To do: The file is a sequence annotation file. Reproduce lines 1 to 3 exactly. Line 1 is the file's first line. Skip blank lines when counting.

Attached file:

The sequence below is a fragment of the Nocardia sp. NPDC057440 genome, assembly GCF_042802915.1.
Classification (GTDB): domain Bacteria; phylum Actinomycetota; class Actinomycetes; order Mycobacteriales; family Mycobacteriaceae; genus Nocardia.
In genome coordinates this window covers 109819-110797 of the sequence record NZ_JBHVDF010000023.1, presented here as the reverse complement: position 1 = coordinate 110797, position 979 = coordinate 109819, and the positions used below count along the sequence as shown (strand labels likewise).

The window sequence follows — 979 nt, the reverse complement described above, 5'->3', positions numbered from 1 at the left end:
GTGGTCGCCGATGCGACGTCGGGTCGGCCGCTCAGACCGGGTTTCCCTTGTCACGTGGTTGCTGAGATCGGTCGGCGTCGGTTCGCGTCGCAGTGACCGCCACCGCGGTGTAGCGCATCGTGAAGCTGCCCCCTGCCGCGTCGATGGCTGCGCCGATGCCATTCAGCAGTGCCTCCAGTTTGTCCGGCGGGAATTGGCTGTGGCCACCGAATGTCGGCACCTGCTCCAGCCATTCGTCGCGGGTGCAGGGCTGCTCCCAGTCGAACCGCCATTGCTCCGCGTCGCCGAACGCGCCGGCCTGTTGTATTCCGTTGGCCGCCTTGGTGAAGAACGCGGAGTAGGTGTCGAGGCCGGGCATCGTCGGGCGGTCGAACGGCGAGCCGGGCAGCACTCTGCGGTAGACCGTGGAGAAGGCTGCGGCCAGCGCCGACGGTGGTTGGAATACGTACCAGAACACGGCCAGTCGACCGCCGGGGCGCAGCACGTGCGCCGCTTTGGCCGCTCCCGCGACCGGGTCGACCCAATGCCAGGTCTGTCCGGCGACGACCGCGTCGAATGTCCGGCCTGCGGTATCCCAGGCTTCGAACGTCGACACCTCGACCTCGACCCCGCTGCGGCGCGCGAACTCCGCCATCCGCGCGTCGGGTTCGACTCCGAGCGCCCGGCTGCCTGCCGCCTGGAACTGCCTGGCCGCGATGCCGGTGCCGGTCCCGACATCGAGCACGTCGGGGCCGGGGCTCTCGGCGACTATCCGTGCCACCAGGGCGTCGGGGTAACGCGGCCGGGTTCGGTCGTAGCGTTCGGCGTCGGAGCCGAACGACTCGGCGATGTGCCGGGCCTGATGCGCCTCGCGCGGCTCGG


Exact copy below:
The sequence below is a fragment of the Nocardia sp. NPDC057440 genome, assembly GCF_042802915.1.
Classification (GTDB): domain Bacteria; phylum Actinomycetota; class Actinomycetes; order Mycobacteriales; family Mycobacteriaceae; genus Nocardia.
In genome coordinates this window covers 109819-110797 of the sequence record NZ_JBHVDF010000023.1, presented here as the reverse complement: position 1 = coordinate 110797, position 979 = coordinate 109819, and the positions used below count along the sequence as shown (strand labels likewise).